This call-out was initiated by Rising Tide Vancouver – Coast Salish Territories and is endorsed by:

Ancestral Pride Ahousaht Sovereign Territory
Anti Racist Action Victoria
Art Not Oil – UK
Cafe Rebelde Collective
Council of Canadians – Delta/Richmond Chapter
Critical Criminology Working Group (Kwantlen Polytechnic University)
Global Alliance for Incinerator Alternatives
Global Exchange
Indigenous Tar Sands Campaign of the Polaris Institute
Justice in Nigeria Now
Lhe Lin Liyin (Wet’suwet’en Guardian Society)
Likhts’amisyu (Fireweed Clan)
Marea Creciente México ~ Rising Tide México
Prepare the General Strike Committee
Occupy Vancouver Environmental Justice Group
Ontario Public Interest Research Group – York
Right to the City Alliance
Rising Tide Vancouver Coast Salish Territories
Root Force (Tucson, Arizona)
Ruckus Society
South Asian Network for Secularism and Democracy (SANSAD)
Spartacus Books
Stop the Pave
The Ravensong Group
UBC Social Justice Centre
Unist’ot’en (People of the Headwaters)
Vancouver Catholic Worker
Vancouver Island Community Forest Action Network
VIPIRG | Vancouver Island Public Interest Research Group
Yes Men / Yes Lab

Breaking the Set with Greg Palast

Breaking the Set with Greg Palast

by RT

Finding Reason at Last for the Iraq War

The Real Reason for the Iraq War

by Greg Palast - Vice Magazine

Because it was marked "confidential" on each page, the oil industry stooge couldn't believe the US State Department had given me a complete copy of their secret plans for the oil fields of Iraq.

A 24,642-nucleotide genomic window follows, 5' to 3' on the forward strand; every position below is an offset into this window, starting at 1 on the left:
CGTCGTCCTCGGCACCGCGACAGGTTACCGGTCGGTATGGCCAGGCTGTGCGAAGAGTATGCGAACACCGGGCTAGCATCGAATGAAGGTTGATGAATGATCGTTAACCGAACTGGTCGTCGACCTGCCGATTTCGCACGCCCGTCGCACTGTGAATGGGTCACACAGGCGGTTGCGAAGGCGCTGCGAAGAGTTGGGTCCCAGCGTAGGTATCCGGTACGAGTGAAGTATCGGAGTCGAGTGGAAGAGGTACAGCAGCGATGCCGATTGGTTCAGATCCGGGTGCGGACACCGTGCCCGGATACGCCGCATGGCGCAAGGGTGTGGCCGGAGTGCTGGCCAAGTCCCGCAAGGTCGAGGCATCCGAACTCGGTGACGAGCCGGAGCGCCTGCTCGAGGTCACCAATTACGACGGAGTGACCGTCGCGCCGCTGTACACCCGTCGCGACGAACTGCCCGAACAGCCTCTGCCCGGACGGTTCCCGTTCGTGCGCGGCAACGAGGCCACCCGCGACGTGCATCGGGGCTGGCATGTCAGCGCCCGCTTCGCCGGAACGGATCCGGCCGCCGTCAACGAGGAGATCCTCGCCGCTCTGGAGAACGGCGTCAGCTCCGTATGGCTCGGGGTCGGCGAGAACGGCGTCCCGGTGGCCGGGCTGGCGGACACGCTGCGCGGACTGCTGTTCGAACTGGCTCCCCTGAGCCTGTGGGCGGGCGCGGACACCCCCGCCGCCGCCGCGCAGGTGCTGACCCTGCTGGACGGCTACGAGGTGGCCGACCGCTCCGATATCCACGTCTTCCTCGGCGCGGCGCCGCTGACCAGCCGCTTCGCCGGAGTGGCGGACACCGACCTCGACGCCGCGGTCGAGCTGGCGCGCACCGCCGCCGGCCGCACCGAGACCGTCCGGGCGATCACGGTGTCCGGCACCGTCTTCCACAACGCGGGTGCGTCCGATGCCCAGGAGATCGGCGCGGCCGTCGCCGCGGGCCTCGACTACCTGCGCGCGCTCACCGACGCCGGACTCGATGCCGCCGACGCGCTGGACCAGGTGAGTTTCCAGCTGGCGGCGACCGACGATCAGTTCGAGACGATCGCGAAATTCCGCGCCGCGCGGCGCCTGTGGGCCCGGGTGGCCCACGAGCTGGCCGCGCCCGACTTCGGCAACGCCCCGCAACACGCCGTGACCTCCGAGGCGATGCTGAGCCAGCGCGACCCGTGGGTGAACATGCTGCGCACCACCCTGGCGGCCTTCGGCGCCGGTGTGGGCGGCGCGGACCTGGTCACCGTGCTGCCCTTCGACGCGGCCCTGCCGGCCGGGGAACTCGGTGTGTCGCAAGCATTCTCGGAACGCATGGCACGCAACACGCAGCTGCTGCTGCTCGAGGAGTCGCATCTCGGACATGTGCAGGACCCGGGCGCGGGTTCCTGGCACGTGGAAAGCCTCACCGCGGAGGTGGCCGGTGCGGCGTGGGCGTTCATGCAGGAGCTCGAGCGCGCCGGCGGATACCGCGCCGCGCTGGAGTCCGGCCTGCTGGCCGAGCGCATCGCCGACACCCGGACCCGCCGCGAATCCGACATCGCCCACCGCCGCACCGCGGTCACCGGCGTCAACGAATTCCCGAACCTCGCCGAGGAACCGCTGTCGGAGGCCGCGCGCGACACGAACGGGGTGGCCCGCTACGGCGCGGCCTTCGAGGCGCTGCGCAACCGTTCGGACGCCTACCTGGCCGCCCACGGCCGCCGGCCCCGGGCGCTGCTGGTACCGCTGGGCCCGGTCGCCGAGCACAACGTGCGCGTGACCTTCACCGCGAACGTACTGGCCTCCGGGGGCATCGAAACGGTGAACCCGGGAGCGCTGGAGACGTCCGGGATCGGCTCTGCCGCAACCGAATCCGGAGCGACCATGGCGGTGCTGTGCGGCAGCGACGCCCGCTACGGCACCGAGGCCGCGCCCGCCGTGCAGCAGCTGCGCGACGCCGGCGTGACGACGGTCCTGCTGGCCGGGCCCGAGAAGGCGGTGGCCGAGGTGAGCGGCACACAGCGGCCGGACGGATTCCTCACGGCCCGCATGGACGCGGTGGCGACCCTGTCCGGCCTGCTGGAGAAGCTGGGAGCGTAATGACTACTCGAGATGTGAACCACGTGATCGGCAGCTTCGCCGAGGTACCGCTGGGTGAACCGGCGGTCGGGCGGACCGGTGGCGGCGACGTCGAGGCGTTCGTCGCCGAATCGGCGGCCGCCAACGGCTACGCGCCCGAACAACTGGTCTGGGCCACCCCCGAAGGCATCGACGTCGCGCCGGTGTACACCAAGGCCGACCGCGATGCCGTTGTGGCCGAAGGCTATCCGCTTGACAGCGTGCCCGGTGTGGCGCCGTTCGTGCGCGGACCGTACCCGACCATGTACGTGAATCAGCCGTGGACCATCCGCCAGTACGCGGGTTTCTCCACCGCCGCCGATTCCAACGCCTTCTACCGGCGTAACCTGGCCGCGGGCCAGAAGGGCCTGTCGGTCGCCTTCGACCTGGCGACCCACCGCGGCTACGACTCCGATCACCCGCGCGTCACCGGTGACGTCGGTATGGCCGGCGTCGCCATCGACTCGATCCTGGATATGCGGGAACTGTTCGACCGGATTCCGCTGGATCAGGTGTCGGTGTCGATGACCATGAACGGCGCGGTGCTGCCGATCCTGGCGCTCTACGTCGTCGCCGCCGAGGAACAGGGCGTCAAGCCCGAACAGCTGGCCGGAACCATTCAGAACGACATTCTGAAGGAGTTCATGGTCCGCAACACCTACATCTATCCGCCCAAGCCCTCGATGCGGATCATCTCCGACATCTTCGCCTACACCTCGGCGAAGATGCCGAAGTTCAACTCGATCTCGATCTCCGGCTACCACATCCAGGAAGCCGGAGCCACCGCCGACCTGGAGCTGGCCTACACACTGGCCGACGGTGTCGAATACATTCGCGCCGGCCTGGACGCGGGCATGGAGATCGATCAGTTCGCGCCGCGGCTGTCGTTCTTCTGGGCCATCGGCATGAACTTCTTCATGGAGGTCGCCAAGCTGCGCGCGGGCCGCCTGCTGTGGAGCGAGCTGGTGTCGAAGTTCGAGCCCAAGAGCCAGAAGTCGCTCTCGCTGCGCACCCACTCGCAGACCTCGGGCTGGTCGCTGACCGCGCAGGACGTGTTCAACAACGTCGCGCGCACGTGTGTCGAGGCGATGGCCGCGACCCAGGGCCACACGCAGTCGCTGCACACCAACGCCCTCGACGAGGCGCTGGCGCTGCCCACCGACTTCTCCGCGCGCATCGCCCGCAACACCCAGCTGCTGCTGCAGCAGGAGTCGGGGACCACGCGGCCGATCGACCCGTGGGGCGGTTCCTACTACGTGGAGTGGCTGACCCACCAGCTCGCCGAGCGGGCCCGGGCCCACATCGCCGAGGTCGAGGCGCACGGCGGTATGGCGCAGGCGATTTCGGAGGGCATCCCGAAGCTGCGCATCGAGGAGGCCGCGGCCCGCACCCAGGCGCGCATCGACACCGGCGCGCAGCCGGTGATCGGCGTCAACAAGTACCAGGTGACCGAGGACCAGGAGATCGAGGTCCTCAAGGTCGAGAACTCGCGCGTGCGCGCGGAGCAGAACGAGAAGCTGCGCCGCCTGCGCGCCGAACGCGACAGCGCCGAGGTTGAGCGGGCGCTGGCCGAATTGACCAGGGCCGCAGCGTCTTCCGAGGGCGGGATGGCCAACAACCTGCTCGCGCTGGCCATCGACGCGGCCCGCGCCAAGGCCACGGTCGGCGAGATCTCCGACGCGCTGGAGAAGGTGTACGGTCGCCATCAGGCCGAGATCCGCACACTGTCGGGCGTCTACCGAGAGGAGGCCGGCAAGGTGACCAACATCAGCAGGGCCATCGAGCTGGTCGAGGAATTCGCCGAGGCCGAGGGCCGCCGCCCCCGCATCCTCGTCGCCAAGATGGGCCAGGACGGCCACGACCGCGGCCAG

Actually, the State Department had done no such thing. But my line of bullshit had been so well-practiced and the set-up on my mark had so thoroughly established my fake identity, that I almost began to believe my own lies.

I closed in. I said I wanted to make sure she and I were working from the same State Department draft. Could she tell me the official name, date and number of pages? She did.

Bingo! I'd just beaten the Military-Petroleum Complex in a lying contest, so I had a right to be chuffed.

After phoning numbers from California to Kazakhstan to trick my mark, my next calls were to the State Department and Pentagon. Now that I had the specs on the scheme for Iraq's oil – that State and Defense Department swore, in writing, did not exist – I told them I'd appreciate their handing over a copy (no expurgations, please) or there would be a very embarrassing story on BBC Newsnight.